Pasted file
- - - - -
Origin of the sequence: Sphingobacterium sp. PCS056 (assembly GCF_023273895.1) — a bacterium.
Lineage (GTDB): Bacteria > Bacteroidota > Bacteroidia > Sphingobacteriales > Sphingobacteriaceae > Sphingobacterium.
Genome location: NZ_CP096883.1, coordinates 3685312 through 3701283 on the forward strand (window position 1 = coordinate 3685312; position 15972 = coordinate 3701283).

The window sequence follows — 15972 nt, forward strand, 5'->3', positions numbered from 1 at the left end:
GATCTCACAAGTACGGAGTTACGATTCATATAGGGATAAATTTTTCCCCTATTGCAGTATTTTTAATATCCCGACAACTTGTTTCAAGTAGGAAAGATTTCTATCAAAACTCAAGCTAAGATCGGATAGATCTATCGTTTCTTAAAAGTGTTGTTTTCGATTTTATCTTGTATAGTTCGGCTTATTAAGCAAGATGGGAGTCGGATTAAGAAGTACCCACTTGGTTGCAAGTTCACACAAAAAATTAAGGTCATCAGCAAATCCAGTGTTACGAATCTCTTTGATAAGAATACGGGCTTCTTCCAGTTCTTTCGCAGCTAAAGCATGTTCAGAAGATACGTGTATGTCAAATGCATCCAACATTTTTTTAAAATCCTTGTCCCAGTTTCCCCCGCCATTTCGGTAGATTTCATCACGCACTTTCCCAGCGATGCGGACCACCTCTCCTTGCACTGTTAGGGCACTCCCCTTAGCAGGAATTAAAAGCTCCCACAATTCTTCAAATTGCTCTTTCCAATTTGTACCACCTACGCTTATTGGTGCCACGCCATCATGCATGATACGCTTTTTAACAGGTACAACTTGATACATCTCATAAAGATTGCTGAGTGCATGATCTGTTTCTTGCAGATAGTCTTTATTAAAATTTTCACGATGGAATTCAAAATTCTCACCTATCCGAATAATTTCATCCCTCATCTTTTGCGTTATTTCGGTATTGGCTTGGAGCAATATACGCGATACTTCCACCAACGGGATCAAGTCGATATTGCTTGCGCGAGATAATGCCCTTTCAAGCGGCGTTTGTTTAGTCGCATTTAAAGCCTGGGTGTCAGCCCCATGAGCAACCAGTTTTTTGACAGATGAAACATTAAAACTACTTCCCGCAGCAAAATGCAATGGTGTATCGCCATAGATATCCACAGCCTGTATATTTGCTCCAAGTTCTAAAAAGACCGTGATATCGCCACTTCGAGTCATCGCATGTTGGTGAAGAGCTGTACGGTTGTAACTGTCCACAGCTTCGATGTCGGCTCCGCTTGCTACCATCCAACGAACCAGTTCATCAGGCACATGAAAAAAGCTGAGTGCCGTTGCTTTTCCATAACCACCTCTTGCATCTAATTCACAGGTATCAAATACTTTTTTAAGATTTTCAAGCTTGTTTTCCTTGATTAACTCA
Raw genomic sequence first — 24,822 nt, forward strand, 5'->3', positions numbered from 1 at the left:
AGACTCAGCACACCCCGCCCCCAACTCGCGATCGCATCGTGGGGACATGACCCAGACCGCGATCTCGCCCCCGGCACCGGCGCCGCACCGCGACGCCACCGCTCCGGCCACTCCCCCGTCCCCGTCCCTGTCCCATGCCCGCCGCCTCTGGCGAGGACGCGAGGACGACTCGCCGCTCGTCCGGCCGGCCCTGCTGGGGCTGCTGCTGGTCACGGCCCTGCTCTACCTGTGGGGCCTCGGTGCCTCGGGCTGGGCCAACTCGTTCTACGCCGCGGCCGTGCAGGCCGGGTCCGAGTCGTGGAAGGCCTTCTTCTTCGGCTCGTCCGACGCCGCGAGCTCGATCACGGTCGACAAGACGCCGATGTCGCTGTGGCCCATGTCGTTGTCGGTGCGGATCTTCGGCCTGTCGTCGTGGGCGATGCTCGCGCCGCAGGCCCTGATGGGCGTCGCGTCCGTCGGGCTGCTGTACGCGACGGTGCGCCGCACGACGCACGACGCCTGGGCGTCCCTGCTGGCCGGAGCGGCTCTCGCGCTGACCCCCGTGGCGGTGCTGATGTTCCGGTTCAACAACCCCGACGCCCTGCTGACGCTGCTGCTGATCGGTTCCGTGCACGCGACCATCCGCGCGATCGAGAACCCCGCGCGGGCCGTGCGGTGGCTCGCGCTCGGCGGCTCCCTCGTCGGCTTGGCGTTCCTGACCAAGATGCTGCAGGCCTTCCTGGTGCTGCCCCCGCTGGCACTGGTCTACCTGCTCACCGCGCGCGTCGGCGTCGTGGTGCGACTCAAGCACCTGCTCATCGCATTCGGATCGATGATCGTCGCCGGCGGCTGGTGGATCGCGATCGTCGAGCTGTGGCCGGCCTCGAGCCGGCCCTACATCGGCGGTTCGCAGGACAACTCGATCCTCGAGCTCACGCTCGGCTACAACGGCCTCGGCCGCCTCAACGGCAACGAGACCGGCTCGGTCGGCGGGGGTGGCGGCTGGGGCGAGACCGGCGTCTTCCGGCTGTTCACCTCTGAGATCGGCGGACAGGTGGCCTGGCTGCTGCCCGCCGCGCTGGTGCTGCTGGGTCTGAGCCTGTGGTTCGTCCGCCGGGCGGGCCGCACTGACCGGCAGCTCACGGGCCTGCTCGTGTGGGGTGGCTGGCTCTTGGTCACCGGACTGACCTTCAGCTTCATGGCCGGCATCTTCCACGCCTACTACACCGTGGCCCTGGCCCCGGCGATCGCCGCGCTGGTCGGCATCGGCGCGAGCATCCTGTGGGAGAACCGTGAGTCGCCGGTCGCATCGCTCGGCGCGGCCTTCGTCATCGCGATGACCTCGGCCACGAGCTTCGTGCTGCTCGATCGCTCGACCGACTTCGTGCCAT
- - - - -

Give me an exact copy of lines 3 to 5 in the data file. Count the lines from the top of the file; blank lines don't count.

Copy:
Genome location: NZ_CP096883.1, coordinates 3685312 through 3701283 on the forward strand (window position 1 = coordinate 3685312; position 15972 = coordinate 3701283).

The window sequence follows — 15972 nt, forward strand, 5'->3', positions numbered from 1 at the left end:
GATCTCACAAGTACGGAGTTACGATTCATATAGGGATAAATTTTTCCCCTATTGCAGTATTTTTAATATCCCGACAACTTGTTTCAAGTAGGAAAGATTTCTATCAAAACTCAAGCTAAGATCGGATAGATCTATCGTTTCTTAAAAGTGTTGTTTTCGATTTTATCTTGTATAGTTCGGCTTATTAAGCAAGATGGGAGTCGGATTAAGAAGTACCCACTTGGTTGCAAGTTCACACAAAAAATTAAGGTCATCAGCAAATCCAGTGTTACGAATCTCTTTGATAAGAATACGGGCTTCTTCCAGTTCTTTCGCAGCTAAAGCATGTTCAGAAGATACGTGTATGTCAAATGCATCCAACATTTTTTTAAAATCCTTGTCCCAGTTTCCCCCGCCATTTCGGTAGATTTCATCACGCACTTTCCCAGCGATGCGGACCACCTCTCCTTGCACTGTTAGGGCACTCCCCTTAGCAGGAATTAAAAGCTCCCACAATTCTTCAAATTGCTCTTTCCAATTTGTACCACCTACGCTTATTGGTGCCACGCCATCATGCATGATACGCTTTTTAACAGGTACAACTTGATACATCTCATAAAGATTGCTGAGTGCATGATCTGTTTCTTGCAGATAGTCTTTATTAAAATTTTCACGATGGAATTCAAAATTCTCACCTATCCGAATAATTTCATCCCTCATCTTTTGCGTTATTTCGGTATTGGCTTGGAGCAATATACGCGATACTTCCACCAACGGGATCAAGTCGATATTGCTTGCGCGAGATAATGCCCTTTCAAGCGGCGTTTGTTTAGTCGCATTTAAAGCCTGGGTGTCAGCCCCATGAGCAACCAGTTTTTTGACAGATGAAACATTAAAACTACTTCCCGCAGCAAAATGCAATGGTGTATCGCCATAGATATCCACAGCCTGTATATTTGCTCCAAGTTCTAAAAAGACCGTGATATCGCCACTTCGAGTCATCGCATGTTGGTGAAGAGCTGTACGGTTGTAACTGTCCACAGCTTCGATGTCGGCTCCGCTTGCTACCATCCAACGAACCAGTTCATCAGGCACATGAAAAAAGCTGAGTGCCGTTGCTTTTCCATAACCACCTCTTGCATCTAATTCACAGGTATCAAATACTTTTTTAAGATTTTCAAGCTTGTTTTCCTTGATTAACTCA